# Equilibrium constant in terms of partial pressures

$K_p$ is defined as $\Pi_j(\frac{P_j}{P^{\Theta}})^{\nu j}$ where $P_j$ is the partial pressure of component j and $\nu$ is the stoichiometric coefficient. I have a couple of questions already. Firstly, $K_p$ is meant to be dimensionless so therefore, $\frac{P_j}{P^{\Theta}}$ must be dimensionless. However, surely $P_j$ alone is dimensionless as it's a partial pressure defined by dividing a pressure by a pressure - leaving no units. How does that work? Or am I wrong by assuming that a partial pressure has no units?

Given that, suppose I want to write the expression for $K_p$ in terms of partial pressures for the following reaction:

$$\ce{\frac12 O2_{(g)} + C_{(s)} <=>CO_{(g)}}$$

Do I assume that $\frac{P_{c}}{P^\Theta}=1$ leaving me with:

$$K_p=\frac{P_{\ce{CO}}}{(P_{\ce{O_2}})^{\frac12}}\frac{1}{P^\theta}$$

• Actually, the definition of partial pressure is the pressure of the gas that it would have if it was the only gas in the container. So the partial pressure ($P_j$) does have units. – LDC3 Jun 6 '15 at 16:33

However, surely $P_j$ alone is dimensionless as it's a partial pressure defined by dividing a pressure by a pressure - leaving no units. How does that work? Or am I wrong by assuming that a partial pressure has no units?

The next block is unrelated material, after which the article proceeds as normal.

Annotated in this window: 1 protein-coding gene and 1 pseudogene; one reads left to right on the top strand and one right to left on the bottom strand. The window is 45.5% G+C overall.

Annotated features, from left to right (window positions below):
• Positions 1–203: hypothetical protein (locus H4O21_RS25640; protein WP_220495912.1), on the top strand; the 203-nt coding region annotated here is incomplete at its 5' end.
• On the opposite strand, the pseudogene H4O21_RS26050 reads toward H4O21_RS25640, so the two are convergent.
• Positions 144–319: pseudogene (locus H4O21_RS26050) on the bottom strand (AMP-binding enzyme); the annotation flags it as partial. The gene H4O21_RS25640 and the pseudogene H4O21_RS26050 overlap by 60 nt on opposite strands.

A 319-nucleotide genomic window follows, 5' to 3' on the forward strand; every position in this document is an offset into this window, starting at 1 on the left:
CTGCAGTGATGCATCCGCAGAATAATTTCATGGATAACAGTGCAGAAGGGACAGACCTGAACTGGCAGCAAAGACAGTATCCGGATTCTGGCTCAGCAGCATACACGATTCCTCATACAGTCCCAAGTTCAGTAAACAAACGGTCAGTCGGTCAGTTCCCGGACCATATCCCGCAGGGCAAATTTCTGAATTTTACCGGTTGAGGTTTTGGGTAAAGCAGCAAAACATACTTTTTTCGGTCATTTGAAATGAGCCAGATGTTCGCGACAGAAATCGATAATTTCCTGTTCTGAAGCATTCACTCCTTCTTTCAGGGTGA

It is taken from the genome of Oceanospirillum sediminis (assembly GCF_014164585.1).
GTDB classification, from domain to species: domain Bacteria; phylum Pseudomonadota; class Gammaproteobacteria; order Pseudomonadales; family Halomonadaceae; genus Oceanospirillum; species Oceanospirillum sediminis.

You are wrong to assume that partial pressure has no units. Partial pressure has units of pressure, such as mmHg, atm, bar, psi, etc.

For ideal gas mixtures, $y_j=\frac{P_j}{P_{tot}}$ or equivalently $y_j P_{tot}=P_j$, i.e. the partial pressure $P_j$ of a gas is equal to its mole fraction $y_j$ times the total pressure $P_{tot}$.

The expression you gave for $K_p$ is dimensionless because $P^\Theta$ has the same dimension as $P_j$.

Do I assume that $\frac{P_C}{P^Θ}=1$....

That part sounds good.

leaving me with $K_p=\frac{P_{CO}}{(P_{O_2})^{1/2}}\frac{1}{P^\Theta}$

Not sure about that one. How is $K_p$ dimensionless in what you wrote?

The standard change in free energy, which is used to determine the equilibrium constant Kp is based on the pure reactants at 1 atm going to pure products at 1 atm. Therefore, the partial pressure must be expressed in atm in order to be consistent with Kp. This essentially normalizes the partial pressure by 1 atm.